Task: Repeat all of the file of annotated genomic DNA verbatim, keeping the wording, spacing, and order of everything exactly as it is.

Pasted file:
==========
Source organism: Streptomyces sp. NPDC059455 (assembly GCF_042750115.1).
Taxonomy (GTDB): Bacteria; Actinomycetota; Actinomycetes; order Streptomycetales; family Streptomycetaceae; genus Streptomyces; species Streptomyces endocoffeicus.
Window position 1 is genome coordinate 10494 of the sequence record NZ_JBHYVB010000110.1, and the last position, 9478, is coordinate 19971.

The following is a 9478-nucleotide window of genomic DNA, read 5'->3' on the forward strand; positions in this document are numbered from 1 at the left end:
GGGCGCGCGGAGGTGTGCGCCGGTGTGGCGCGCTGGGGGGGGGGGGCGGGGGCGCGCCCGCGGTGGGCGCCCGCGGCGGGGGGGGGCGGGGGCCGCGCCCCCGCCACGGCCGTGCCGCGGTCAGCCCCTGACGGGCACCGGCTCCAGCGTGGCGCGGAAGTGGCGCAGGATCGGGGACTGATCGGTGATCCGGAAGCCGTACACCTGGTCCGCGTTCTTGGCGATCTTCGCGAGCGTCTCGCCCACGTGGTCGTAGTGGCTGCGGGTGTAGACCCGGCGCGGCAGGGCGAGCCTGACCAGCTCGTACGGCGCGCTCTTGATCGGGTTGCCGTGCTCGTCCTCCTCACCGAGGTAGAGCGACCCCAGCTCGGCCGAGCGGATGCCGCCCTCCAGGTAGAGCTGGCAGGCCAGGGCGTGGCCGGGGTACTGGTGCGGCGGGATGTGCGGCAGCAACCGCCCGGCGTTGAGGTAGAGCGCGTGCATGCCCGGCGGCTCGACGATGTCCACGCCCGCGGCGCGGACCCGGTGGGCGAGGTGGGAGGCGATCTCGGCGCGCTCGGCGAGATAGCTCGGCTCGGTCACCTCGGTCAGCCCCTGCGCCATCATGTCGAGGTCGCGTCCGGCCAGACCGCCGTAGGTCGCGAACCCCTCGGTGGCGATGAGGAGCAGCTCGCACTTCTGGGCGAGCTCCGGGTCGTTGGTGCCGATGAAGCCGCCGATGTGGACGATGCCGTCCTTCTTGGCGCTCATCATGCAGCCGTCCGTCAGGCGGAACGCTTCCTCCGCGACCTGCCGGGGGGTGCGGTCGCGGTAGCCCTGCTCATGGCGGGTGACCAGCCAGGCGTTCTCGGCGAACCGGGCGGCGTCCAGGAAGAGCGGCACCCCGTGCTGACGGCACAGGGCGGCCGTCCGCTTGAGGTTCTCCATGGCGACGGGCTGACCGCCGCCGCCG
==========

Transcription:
Source organism: Streptomyces sp. NPDC059455 (assembly GCF_042750115.1).
Taxonomy (GTDB): Bacteria; Actinomycetota; Actinomycetes; order Streptomycetales; family Streptomycetaceae; genus Streptomyces; species Streptomyces endocoffeicus.
Window position 1 is genome coordinate 10494 of the sequence record NZ_JBHYVB010000110.1, and the last position, 9478, is coordinate 19971.

The following is a 9478-nucleotide window of genomic DNA, read 5'->3' on the forward strand; positions in this document are numbered from 1 at the left end:
GGGCGCGCGGAGGTGTGCGCCGGTGTGGCGCGCTGGGGGGGGGGGGCGGGGGCGCGCCCGCGGTGGGCGCCCGCGGCGGGGGGGGGCGGGGGCCGCGCCCCCGCCACGGCCGTGCCGCGGTCAGCCCCTGACGGGCACCGGCTCCAGCGTGGCGCGGAAGTGGCGCAGGATCGGGGACTGATCGGTGATCCGGAAGCCGTACACCTGGTCCGCGTTCTTGGCGATCTTCGCGAGCGTCTCGCCCACGTGGTCGTAGTGGCTGCGGGTGTAGACCCGGCGCGGCAGGGCGAGCCTGACCAGCTCGTACGGCGCGCTCTTGATCGGGTTGCCGTGCTCGTCCTCCTCACCGAGGTAGAGCGACCCCAGCTCGGCCGAGCGGATGCCGCCCTCCAGGTAGAGCTGGCAGGCCAGGGCGTGGCCGGGGTACTGGTGCGGCGGGATGTGCGGCAGCAACCGCCCGGCGTTGAGGTAGAGCGCGTGCATGCCCGGCGGCTCGACGATGTCCACGCCCGCGGCGCGGACCCGGTGGGCGAGGTGGGAGGCGATCTCGGCGCGCTCGGCGAGATAGCTCGGCTCGGTCACCTCGGTCAGCCCCTGCGCCATCATGTCGAGGTCGCGTCCGGCCAGACCGCCGTAGGTCGCGAACCCCTCGGTGGCGATGAGGAGCAGCTCGCACTTCTGGGCGAGCTCCGGGTCGTTGGTGCCGATGAAGCCGCCGATGTGGACGATGCCGTCCTTCTTGGCGCTCATCATGCAGCCGTCCGTCAGGCGGAACGCTTCCTCCGCGACCTGCCGGGGGGTGCGGTCGCGGTAGCCCTGCTCATGGCGGGTGACCAGCCAGGCGTTCTCGGCGAACCGGGCGGCGTCCAGGAAGAGCGGCACCCCGTGCTGACGGCACAGGGCGGCCGTCCGCTTGAGGTTCTCCATGGCGACGGGCTGACCGCCGCCGCCG